EDITOR’S NOTE: Shawn Poynter served as graphics editor of the Daily Yonder for the past six years and worked for our publishing organization, the Center for Rural Strategies, since 2003. (Learn more in his “Viewfinder” interview.) We asked Shawn to pull out some of his favorite photos from the past 15 years or so and tell us a bit about them. We’ll run these photos and short articles as an occasional series. Shawn is returning to fulltime professional photography, and you will see his work in the Daily Yonder from time to time when he shoots rural-related topics. You can keep in touch with Shawn and see more of his work on his website.
One of the hardest parts of editorial photography, for me, is finding an effective establishing shot. This is often called an overall or scene-setter. It’s a picture that gives the viewer a quick-read idea of where the story is taking place. Maybe it’s a shot, taken on a hill, that shows a town’s main street or a picture of a row of homes typical of that area. It sets a backdrop on which the story takes place.
As important as these shots are, difficulty is relaying the information in a way that doesn’t also put the view to sleep. You can only shoot a house so many ways, right?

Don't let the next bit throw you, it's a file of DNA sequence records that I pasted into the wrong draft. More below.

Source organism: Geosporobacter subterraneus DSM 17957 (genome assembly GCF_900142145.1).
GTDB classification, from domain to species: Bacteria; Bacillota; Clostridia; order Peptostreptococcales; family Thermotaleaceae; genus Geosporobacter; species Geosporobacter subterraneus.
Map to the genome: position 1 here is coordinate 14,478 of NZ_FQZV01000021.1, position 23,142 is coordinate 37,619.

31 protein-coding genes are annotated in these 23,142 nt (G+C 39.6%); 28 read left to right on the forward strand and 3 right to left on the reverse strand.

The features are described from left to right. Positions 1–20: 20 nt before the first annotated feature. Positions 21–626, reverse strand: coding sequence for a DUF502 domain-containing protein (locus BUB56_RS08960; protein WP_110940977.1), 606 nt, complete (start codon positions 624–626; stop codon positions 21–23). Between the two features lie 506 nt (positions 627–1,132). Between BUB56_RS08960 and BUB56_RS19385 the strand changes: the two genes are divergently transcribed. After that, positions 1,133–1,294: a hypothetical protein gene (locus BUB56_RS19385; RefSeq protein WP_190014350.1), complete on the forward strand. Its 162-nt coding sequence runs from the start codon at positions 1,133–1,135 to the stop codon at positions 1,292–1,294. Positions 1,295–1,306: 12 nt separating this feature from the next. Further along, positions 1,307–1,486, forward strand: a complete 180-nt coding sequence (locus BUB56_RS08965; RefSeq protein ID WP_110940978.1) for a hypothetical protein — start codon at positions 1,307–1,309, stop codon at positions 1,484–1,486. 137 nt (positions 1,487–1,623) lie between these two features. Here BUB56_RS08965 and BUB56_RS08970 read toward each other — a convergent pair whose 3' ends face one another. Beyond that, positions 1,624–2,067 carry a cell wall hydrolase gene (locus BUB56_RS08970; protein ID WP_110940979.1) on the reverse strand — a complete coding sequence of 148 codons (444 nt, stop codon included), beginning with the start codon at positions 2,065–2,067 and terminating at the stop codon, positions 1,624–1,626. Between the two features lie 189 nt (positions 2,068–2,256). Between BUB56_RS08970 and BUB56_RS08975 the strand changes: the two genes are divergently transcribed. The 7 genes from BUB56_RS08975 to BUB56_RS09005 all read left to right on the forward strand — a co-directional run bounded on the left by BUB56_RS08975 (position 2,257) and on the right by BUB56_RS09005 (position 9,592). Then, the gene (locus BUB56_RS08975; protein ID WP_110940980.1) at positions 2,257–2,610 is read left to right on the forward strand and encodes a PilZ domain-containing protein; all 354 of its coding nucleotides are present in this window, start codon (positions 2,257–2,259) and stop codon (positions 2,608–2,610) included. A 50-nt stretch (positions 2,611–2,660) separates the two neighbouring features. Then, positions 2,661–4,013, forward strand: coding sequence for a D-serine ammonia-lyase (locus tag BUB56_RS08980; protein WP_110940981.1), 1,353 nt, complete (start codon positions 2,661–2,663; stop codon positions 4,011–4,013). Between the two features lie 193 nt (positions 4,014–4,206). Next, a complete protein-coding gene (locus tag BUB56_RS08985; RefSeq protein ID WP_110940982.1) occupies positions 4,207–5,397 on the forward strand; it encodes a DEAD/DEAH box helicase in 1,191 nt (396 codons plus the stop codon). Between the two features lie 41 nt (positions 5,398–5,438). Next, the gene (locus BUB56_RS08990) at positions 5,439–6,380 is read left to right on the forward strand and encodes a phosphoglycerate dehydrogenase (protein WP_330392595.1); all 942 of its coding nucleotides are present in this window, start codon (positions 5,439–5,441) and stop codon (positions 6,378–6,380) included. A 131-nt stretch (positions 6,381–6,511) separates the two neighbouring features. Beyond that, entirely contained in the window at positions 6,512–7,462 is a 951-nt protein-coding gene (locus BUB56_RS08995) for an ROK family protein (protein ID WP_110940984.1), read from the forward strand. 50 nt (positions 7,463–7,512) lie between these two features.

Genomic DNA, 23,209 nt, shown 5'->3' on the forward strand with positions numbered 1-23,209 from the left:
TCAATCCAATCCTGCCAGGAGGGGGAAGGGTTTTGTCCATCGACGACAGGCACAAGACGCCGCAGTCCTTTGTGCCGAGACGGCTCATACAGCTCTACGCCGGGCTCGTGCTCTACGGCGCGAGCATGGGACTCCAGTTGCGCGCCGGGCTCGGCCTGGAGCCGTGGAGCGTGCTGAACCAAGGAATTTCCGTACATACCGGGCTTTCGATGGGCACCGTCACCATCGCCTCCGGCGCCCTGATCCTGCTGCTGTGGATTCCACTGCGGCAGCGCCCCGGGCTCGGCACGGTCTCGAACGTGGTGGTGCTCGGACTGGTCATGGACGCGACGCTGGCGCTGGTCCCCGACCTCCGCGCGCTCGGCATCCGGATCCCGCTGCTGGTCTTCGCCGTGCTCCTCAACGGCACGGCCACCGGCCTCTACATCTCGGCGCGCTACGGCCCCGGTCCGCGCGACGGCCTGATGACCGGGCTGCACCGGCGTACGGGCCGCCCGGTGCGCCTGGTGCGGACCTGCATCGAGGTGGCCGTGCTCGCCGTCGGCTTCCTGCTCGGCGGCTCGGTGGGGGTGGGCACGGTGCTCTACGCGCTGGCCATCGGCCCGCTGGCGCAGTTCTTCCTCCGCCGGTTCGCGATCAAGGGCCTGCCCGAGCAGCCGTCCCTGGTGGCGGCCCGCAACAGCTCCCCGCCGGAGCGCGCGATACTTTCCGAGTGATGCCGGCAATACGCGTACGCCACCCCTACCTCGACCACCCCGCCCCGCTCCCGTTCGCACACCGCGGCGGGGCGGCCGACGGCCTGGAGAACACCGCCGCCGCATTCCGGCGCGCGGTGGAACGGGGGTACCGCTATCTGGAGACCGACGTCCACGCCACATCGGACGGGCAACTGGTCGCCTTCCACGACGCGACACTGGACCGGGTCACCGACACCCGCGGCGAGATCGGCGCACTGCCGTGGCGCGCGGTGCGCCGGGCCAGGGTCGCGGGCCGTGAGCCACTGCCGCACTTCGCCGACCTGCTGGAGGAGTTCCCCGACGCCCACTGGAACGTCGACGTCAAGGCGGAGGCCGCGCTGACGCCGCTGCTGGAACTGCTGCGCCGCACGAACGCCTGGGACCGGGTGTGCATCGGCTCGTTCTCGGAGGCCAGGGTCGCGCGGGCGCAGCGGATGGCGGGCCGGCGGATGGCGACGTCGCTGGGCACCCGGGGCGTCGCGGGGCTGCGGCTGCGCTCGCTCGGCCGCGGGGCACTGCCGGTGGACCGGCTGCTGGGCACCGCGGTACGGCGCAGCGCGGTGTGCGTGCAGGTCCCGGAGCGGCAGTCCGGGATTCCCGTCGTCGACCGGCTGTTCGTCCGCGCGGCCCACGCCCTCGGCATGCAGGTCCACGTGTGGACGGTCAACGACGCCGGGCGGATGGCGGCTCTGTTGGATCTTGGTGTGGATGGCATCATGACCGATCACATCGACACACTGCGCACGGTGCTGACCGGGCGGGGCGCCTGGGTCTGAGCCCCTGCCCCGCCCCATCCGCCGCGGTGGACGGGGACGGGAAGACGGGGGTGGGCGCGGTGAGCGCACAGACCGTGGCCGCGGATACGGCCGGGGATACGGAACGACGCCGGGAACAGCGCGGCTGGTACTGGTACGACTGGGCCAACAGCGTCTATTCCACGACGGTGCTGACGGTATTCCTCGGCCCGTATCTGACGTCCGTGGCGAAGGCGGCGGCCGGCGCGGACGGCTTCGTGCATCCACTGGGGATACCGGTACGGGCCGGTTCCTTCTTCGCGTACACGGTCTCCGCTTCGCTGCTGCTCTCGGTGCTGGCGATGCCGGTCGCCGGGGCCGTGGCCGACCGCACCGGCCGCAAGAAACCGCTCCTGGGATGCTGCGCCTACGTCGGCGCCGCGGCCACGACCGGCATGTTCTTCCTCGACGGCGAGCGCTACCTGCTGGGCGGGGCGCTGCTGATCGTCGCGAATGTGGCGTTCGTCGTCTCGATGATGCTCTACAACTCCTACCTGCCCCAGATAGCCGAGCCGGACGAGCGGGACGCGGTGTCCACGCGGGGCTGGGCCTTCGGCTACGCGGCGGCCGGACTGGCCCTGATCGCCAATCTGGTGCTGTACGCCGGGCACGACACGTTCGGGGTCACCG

This picture fell into my lap while on assignment in Big Stone Gap, Virginia, for the New York Times in 2007. I was sent there to illustrate a story about two brothers in the NFL, Julius and Thomas Jones, who played football for Powell Valley High School. I photographed their trophies and awards in the school, portraits of their parents, the coal mine where their father worked for many years, and, finally, football practice.
There was a moment at practice when I turned from the action on the field and saw three players taking a break. The players were framed by the blue shed siding, setting them apart from the surrounding mountains, and there were wisps of fog past the tree line. It was both informational and visually interesting. I knew I had found my establishing shot.